We have this view of the world that the super-mega market leaders in one niche or market have a superpower that will guarantee success in new markets. The current Facebook S1 release is just another sign of this irrational view. “Facebook dominates advertising.” “Facebook more important for advertisers than Google.” “Mark Zuckerberg for President.”
The majority of brands are only good at doing one thing. If you hit the jackpot, they are good at 2 things. Almost nobody is good at three things. Remember when Facebook Places was launched and every dopey pundit proclaimed the end of Foursquare? (Including this dope.) Or when Google Wave launched? Google Buzz? G Phone? When Yahoo tried social. (Let’s not hate on a corpse.) When Microsoft got into mobile hundreds of years ago and never achieved their goals? Or when Apple tried social?
Size does matter. But it’s not everything.
There are rare instances where companies can crush a competitor: IE vs. Netscape comes to mind. But it’s not common. That’s why you shouldn’t be brainwashed by the size of a company, focus on the excellence of a company. Facebook is really good at growing their user base, allowing us to share information with family and friends. They belong in the user baser growing Hall of Fame. Does Facebook do anything else that belongs in the Hall of Fame? Deals? Places? Commerce? Advertising Conversion? Monetization. Nope. They didn’t even make the roster, riding the Minor League bus.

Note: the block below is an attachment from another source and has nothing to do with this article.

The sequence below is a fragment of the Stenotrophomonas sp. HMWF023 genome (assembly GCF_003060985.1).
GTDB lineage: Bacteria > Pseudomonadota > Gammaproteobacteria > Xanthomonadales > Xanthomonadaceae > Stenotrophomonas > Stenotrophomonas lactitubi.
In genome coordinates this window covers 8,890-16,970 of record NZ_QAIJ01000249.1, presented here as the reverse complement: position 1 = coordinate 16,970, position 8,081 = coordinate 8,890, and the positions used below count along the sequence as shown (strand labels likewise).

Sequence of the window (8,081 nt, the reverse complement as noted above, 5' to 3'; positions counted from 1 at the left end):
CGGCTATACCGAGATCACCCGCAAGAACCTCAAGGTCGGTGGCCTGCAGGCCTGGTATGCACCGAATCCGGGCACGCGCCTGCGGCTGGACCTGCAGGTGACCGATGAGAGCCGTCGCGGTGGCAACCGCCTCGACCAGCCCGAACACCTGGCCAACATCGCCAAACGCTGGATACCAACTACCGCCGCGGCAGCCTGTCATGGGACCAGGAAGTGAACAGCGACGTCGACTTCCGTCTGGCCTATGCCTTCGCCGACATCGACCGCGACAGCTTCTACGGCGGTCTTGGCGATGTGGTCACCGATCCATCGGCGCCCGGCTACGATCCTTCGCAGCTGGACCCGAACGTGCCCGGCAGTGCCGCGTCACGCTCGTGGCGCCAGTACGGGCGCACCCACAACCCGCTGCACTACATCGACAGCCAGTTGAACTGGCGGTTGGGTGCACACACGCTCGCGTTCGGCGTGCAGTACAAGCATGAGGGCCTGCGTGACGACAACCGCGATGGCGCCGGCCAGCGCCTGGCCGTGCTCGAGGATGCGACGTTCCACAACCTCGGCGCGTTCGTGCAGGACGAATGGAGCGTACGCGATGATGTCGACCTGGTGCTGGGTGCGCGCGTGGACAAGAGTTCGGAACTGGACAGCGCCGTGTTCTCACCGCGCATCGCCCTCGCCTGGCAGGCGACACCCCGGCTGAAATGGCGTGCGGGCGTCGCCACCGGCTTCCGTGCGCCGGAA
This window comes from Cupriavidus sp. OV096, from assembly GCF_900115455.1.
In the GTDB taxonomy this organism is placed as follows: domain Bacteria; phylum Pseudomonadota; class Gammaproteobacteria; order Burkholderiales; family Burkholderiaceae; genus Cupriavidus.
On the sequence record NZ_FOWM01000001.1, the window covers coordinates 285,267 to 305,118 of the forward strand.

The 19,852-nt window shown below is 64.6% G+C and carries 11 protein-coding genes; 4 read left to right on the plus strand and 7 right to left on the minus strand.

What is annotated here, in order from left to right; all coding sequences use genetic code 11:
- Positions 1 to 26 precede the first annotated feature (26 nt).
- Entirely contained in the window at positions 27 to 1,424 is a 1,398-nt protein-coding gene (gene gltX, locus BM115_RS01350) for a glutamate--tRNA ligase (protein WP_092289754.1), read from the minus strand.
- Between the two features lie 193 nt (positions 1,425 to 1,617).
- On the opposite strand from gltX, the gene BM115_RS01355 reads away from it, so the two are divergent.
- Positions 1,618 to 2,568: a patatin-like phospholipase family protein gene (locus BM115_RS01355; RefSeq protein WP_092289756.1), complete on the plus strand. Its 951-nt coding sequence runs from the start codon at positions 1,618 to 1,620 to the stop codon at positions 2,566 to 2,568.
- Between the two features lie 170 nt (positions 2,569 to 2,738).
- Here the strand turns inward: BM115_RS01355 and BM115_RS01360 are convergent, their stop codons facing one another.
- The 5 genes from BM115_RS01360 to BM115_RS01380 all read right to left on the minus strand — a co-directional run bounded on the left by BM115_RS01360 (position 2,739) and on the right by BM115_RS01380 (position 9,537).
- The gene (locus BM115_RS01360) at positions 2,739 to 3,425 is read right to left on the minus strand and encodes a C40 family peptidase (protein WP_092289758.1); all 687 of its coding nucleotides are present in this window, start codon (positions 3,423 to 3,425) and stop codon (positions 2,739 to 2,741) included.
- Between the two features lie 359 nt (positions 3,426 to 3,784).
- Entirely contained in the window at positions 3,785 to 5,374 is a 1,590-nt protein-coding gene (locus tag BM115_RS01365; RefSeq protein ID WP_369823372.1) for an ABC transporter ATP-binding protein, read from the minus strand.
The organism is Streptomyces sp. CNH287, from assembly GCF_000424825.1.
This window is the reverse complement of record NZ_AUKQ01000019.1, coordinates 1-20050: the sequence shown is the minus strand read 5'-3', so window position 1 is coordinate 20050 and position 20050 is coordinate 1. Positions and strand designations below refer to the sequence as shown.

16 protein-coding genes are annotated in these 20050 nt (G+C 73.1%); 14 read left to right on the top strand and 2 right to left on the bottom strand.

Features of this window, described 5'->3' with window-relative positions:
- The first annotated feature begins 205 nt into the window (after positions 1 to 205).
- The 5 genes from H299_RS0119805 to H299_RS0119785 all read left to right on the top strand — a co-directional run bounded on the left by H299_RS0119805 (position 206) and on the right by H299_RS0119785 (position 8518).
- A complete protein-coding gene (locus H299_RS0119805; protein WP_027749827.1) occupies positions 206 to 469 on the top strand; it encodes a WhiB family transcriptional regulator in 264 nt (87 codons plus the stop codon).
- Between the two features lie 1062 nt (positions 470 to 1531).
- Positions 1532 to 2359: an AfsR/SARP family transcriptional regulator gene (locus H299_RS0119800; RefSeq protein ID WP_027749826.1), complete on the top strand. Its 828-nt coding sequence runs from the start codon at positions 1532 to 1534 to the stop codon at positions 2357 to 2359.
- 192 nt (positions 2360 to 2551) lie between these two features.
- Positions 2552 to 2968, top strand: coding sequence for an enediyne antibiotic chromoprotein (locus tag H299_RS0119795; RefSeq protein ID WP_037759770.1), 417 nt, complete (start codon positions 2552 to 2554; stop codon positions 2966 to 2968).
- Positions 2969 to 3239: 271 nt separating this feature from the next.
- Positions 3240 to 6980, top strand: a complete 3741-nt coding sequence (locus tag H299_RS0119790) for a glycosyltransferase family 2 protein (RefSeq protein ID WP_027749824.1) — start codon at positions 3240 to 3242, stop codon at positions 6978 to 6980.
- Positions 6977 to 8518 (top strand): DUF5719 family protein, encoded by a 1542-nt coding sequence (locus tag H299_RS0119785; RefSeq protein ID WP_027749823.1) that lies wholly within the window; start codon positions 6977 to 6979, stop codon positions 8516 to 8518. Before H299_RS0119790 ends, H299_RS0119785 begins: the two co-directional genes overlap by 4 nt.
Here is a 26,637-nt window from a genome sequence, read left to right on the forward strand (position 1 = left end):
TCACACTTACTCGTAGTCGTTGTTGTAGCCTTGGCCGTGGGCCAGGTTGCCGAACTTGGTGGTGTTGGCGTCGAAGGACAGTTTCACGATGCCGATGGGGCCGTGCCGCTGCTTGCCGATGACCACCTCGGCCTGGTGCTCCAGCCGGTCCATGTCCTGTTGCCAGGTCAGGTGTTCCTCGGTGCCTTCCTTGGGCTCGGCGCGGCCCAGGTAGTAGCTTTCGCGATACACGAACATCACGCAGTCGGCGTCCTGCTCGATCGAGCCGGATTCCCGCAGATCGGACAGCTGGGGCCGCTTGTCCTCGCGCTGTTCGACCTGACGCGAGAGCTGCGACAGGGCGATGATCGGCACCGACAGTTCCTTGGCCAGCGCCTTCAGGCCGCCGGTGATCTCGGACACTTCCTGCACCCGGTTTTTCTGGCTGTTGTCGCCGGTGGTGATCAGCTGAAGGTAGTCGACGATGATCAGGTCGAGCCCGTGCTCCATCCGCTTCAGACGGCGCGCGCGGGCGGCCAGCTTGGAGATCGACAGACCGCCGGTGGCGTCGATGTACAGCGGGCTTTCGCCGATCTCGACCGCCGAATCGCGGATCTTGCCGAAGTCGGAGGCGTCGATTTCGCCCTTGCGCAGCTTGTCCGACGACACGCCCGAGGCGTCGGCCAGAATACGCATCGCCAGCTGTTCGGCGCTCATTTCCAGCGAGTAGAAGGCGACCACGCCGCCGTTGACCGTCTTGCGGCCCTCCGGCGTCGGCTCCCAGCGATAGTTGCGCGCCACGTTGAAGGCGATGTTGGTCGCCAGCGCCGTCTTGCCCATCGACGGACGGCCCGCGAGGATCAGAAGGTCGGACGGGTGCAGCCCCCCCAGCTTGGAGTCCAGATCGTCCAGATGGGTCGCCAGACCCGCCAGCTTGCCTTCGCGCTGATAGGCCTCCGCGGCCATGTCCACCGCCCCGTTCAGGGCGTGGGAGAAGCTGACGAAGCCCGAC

Will Google ever succeed in social? Google+ is doing okay but it’s not in the same league as Facebook and Twitter. They even show cracks in their dominance of the search business. Microsoft’s browser domination is gone. Soon, Facebook will see increasing fatigue and the brainwashing of a new shiny tool. While we live longer, social platforms life expectancy tends to decrease.
Don’t get fooled by size. On Sunday, many advertisers will link their advertising to Facebook pages or Twitter accounts. That’s foolish. Facebook owns all the data. Who guarantees you that they don’t sell it to your closest competitor?
Look at the big picture and have a long-term strategy. If you put more and more eggs in Facebook, you need to move some out and put them in different platforms. It’s not about new platforms, it’s about experimenting with better ways to market, platforms that convert and technologies that are effective in achieving your business goals.